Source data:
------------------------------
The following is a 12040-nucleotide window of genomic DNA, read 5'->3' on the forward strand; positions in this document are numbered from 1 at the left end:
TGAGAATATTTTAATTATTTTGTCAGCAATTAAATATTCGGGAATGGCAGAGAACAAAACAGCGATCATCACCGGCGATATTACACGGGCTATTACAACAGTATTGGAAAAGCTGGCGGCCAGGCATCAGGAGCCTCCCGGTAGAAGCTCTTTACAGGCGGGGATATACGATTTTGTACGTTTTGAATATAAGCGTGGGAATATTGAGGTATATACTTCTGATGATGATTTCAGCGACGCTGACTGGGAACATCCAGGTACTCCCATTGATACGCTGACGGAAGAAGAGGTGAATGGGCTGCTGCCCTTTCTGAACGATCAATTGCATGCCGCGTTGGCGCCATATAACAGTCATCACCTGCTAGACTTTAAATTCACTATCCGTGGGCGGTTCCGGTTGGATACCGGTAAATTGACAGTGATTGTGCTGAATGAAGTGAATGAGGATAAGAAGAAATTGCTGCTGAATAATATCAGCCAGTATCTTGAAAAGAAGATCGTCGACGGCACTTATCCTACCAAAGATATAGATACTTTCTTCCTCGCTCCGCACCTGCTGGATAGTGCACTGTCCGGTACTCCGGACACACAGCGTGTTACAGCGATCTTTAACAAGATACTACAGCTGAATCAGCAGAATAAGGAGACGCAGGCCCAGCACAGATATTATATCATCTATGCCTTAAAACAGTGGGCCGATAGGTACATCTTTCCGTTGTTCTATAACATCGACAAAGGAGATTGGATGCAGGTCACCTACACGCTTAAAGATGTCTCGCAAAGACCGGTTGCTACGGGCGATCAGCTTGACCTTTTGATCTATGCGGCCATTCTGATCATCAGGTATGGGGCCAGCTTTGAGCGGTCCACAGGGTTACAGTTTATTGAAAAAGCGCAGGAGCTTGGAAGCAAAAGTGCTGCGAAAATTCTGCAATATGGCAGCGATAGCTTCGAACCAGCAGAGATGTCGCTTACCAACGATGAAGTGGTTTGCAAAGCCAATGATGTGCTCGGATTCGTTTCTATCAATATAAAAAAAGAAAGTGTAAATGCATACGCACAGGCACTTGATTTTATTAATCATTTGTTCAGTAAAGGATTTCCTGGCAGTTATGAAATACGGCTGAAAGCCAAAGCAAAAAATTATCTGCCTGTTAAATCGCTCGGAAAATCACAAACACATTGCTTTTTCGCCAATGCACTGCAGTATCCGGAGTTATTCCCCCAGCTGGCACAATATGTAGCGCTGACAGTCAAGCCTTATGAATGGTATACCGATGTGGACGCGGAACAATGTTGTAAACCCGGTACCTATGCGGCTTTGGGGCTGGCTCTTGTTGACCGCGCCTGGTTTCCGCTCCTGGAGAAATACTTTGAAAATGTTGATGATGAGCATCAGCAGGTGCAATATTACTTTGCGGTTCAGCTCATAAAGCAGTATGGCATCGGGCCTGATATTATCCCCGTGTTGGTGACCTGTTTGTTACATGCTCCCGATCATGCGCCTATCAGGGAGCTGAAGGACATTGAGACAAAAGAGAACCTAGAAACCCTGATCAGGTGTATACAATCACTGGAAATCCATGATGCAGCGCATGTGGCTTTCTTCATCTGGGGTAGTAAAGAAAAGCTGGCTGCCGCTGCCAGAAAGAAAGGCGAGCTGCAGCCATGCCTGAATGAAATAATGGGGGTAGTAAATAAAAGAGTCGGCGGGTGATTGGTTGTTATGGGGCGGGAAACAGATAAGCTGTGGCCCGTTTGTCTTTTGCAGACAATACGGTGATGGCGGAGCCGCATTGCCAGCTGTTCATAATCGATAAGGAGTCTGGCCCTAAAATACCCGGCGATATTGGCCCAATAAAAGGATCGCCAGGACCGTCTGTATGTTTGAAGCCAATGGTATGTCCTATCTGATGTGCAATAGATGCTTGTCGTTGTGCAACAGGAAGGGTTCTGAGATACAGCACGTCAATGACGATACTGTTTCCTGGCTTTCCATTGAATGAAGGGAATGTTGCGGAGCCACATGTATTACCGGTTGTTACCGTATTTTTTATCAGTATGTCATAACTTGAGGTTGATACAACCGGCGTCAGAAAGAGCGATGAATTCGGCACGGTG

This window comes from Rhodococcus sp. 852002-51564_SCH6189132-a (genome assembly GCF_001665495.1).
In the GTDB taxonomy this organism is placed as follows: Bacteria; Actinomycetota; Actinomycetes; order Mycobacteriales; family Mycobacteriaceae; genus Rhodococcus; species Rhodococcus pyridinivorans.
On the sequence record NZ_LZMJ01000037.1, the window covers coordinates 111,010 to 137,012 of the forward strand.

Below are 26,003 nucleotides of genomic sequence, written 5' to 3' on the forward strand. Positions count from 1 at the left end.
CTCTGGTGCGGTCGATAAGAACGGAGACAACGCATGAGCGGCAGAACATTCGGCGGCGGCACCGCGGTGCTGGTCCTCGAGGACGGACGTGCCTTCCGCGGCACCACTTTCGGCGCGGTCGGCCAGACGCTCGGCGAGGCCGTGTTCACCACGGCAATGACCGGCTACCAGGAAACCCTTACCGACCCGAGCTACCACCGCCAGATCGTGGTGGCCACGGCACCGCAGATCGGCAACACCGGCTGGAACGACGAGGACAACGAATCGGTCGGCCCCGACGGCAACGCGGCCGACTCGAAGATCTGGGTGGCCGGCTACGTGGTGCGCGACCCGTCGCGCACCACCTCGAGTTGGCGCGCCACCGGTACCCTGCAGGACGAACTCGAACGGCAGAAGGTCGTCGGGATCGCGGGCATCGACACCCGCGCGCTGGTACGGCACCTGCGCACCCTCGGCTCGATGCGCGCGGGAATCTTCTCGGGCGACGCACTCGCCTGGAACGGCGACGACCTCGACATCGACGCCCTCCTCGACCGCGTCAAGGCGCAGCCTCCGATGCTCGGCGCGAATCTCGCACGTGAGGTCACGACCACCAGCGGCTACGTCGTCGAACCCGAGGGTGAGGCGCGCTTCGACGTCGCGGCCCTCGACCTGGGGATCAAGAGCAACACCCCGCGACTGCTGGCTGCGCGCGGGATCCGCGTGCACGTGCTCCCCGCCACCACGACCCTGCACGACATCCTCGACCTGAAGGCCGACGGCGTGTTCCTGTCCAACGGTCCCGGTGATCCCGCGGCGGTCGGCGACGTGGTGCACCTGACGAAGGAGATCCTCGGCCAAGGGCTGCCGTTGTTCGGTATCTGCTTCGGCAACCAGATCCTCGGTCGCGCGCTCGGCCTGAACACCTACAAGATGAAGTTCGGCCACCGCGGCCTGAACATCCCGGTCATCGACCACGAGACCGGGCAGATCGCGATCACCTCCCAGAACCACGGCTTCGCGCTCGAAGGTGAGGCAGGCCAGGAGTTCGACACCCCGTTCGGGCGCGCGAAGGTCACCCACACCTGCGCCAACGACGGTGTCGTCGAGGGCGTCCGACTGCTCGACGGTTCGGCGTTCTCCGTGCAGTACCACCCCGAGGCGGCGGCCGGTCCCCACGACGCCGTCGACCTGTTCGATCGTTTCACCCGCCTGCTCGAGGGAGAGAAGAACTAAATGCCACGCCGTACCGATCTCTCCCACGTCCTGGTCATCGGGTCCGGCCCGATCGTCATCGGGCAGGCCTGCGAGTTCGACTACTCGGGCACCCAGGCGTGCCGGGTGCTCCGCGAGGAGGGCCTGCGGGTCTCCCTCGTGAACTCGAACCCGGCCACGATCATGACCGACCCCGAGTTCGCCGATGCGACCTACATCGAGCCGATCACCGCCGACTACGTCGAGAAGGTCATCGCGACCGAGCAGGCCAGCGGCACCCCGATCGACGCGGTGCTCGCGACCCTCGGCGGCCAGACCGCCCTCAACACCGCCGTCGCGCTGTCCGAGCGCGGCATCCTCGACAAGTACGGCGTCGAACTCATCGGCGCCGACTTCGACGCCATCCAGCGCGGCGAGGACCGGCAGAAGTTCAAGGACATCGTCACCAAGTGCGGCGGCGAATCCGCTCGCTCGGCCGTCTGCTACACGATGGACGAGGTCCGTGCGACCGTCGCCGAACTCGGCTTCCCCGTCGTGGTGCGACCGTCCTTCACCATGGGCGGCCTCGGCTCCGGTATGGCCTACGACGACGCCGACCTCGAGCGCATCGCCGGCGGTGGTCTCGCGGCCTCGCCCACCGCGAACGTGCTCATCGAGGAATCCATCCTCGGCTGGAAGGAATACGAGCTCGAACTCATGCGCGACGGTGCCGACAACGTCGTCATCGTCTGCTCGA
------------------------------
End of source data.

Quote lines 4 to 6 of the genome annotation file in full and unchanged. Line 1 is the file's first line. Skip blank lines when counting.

In the GTDB taxonomy this organism is placed as follows: Bacteria; Actinomycetota; Actinomycetes; order Mycobacteriales; family Mycobacteriaceae; genus Rhodococcus; species Rhodococcus pyridinivorans.
On the sequence record NZ_LZMJ01000037.1, the window covers coordinates 111,010 to 137,012 of the forward strand.

Below are 26,003 nucleotides of genomic sequence, written 5' to 3' on the forward strand. Positions count from 1 at the left end.